That's the way interns and residents and doctors are. If they work perfectly it would be one thing, or if they didn't work at all. But we half work. We half guess. We half understand. We half know.
But we're never uncertain about going to the order book in writing a drug. No matter how busy a doctor is, I have yet to have a doctor say to me, ‘I was busy I didn't have time to order anything’. He's always so busy, didn't have time to find anything. But he's always got time to order something.
The M.D. Guidance System
(43:53) Now what I'm saying is, that a doctor has to be a guidance system. He is not an Oracle that knows answers. And once he accepts the concept of being a guidance system, then he knows that the data system is the basis from which all his work must take place.
And then the record suddenly becomes an unbelievably important document in education, in care, and in research.
But as long as we were a profession that thought we could rest on the memory. And it was what you know that makes a difference, instead of what you do. And as long as we thought of doctor's as Oracle that knows answers, instead of guidance systems, in uncertain situations.
We were willing to let the record in American medicine fall to this level.
And now when the computer people move in, and the Medicare people move in, and the non-medical people move in they can hardly believe what they see. And there is a crisis of major proportions.
The first hospital where I went, where we decided to stop source-oriented records, the first thing I did was we cancel all the conferences, and all the rounding that wasn't directed to specific problems. And from six in the morning till midnight, seven days a week, we got these things so the database was defined, the problem lists were up to date, the plans were in order, and there were progress notes at the right frequency.
It's just like a fifth-year graduate student in biochemistry when it gets down to the time, and he has got to get out, he stops going to hear the noble prize winners, he stops all these conferences, he stops running around, and he isn't going out to dinner with his wife, he isn't chatting in the hallway, he is doing one thing - he's in that laboratory, he's working on that thesis. And this [the record] is a doctor’s thesis. He may get A in all his courses. But if his thesis is no good, it's not creative, the work was no good, and it’s unreliable. All those A's in advanced calculus and biochemistry mean nothing.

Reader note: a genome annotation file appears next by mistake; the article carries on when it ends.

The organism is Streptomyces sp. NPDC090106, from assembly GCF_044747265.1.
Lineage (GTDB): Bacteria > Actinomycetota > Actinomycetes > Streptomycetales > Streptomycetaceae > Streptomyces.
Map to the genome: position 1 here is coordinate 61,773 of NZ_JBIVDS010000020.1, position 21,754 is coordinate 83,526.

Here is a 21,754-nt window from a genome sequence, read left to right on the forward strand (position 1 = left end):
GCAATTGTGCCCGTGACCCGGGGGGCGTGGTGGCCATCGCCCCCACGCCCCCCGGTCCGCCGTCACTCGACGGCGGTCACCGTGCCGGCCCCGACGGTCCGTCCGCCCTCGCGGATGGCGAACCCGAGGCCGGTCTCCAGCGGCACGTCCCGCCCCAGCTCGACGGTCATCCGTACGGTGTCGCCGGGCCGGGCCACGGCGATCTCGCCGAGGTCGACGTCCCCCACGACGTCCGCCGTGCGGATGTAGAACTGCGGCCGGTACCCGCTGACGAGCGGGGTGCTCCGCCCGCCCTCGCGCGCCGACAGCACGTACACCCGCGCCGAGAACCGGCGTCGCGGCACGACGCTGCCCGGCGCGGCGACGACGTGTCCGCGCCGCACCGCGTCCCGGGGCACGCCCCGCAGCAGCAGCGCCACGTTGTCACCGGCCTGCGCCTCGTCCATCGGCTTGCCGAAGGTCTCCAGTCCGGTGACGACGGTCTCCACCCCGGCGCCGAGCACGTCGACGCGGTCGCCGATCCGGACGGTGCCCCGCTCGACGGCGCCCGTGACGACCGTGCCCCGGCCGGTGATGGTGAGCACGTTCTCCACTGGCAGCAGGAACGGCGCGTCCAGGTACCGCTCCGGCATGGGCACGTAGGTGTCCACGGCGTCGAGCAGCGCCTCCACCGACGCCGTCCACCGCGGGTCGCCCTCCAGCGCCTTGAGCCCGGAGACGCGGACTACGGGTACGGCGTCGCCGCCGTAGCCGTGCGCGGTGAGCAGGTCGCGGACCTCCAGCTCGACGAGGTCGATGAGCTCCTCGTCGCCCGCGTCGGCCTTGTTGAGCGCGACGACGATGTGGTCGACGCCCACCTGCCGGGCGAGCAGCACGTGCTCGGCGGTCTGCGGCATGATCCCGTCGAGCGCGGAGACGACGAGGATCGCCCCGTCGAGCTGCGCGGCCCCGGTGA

And it’s the same with us. If this is not interpretable, or auditable, and the quality is not good, then all the rounds and all the specialization, all the NIH and all the hierarchy mean nothing. And then you might say, look but don't you think we should have research? Yes, I think we should have research. But this is research. Every patient is different, we don't have to run away from the bedside to be profound, and to be unbelievable scientist.
I worked a long time in biochemistry and nucleic acid chemistry and I can tell you from my own experience, and I was at Penn when the Meyerhoffs and all those people were there. And I've seen the best. And there's nothing that taxes you intellectually or taxes your sense of science and philosophy, the way this situation does.
Basic scientists would have been allowed to put focus on one or two problems, and keep their data in a separate notebook, and come in from eight to five, and shut off the incubator when they wanted to go away. They have no concept of what it is to have five problems per patient, 30 patients on the ward - 150 problems running simultaneously. They never taught a data system for that.
But because it's so difficult, and because it's just in its infancy of what we could do doesn't mean it's unscientific, or that its unsophisticated. And when someone says, “but oh jeez, isn't it more sophisticated to get new knowledge, or go to the NIH and work with Nuremberg, and find a new nucleotide or work out the code.” Well, those are pieces, there sophisticated, there worthwhile. I don't begrudge him his noble prize. I'm glad to have these things happen. I've worked on these. I got more money and more job offers and more professorships offered in biochemistry, then I ever did in clinical medicine. And I don't begrudge people for that. It was very useful to me at the time.
But to say, that the sit up in the attic, carving the chessman, and writing the rules - as the university has done for 2000 years - to say that is more sophisticated than playing the game with those men; that's ridiculous. It's unbelievably sophisticated to take those men and play the game. And you don't need to stop making the chessman. We don't need to burn down the NIH or stop the research laboratories. To go on to this more sophisticated state of playing.